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Creeping Failure: How We Broke the Internet and What We Can Do to Fix Itby Jeffrey Hunker
Synopses & Reviews
The Internet is often called a superhighway, but it may be more analogous to a city: an immense tangle of streets, highways, and interchanges, lined with homes and businesses, playgrounds and theatres. We may not physically live in this city, but most of us spend a lot of time there, and even pay rents and fees to hold property in it.
But the Internet is not a city of the 21st century. Jeffrey Hunker, an internationally known expert in cyber-security and counter-terrorism policy, argues that the Internet of today is, in many ways, equivalent to the burgeoning cities of the early Industrial Revolution: teeming with energy but also with new and previously unimagined dangers, and lacking the technical and political infrastructures to deal with these problems. In a world where change of our own making has led to unexpected consequences, why have we failed, at our own peril, to address these consequences?
Drawing on his experience as a top expert in information security, Hunker sets out to answer this critical question in Creeping Failure. Hunker takes a close look at the "creeping failures" that have kept us in a state of cyber insecurity: how and why they happened, and most crucially, how they can be fixed. And he arrives at some stunning conclusions about the dramatic measures that we will need to accomplish this.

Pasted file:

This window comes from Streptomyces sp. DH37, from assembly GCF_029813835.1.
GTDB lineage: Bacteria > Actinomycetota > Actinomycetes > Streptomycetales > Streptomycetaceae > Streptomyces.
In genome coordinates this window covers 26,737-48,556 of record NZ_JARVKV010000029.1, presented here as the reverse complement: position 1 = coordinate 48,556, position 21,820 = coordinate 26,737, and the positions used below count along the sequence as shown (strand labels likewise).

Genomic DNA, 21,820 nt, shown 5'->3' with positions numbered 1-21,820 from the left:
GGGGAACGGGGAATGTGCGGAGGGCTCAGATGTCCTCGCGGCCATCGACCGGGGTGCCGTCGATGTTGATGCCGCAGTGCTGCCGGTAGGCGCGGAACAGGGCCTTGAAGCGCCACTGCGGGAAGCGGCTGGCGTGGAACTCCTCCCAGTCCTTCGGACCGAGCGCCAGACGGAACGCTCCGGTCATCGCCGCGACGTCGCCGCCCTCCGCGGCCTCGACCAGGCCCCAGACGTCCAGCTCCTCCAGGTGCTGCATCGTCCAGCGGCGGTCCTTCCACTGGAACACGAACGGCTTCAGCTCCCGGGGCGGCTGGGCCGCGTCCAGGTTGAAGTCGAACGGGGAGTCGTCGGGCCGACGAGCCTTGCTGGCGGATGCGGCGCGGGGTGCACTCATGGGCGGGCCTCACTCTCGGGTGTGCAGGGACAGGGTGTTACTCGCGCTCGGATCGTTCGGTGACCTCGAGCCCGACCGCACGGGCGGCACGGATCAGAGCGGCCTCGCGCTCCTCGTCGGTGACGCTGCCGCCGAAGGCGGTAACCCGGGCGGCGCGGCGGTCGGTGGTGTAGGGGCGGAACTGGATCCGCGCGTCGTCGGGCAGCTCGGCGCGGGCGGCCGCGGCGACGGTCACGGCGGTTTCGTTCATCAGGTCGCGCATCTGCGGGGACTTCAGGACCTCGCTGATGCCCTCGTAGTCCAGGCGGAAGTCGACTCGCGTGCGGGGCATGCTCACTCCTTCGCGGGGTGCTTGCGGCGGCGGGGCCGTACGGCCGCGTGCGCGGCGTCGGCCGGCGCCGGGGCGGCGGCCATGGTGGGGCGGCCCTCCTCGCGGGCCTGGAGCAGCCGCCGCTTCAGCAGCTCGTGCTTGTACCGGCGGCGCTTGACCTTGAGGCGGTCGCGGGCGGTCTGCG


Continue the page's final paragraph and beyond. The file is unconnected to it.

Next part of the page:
This groundbreaking book is an essential first step toward understanding the World Wide Web in a larger context as we try to build a safer Internet "city." But it also raises issues that are relevant far outside the online realm: for example, how can we work together to create not just new policy, but new kinds of policy? Creeping Failure calls for nothing less than a basic rethinking of the Internet — and of how we solve problems together.
About the Author
JEFFREY HUNKER holds a PhD from the Harvard Business School. He has worked in both the public and private sectors, developing and implementing strategic policy in information security, national security, global trade, and environmental technoliges. At the US National Security Council, he led the implementation of the first national strategy for cyber security under the Clinton adminsitration. He is currently Distinguished Service Professor of Technology and Public Policy at Carnegie Mellon University.
Table of Contents
Your City, My City, No Man’s Land
Washington, We Have a Problem
Into the Underworld
Modes of Attack
The Costs and Impacts of Cyber Crime
Cyber War and Cyber Terrorism
It’s Policy Failure, Folks
Better Software and Better Users
The Ultimate Promise: A New Internet
Creeping Failure is Not Inevitable
What Our Readers Are Saying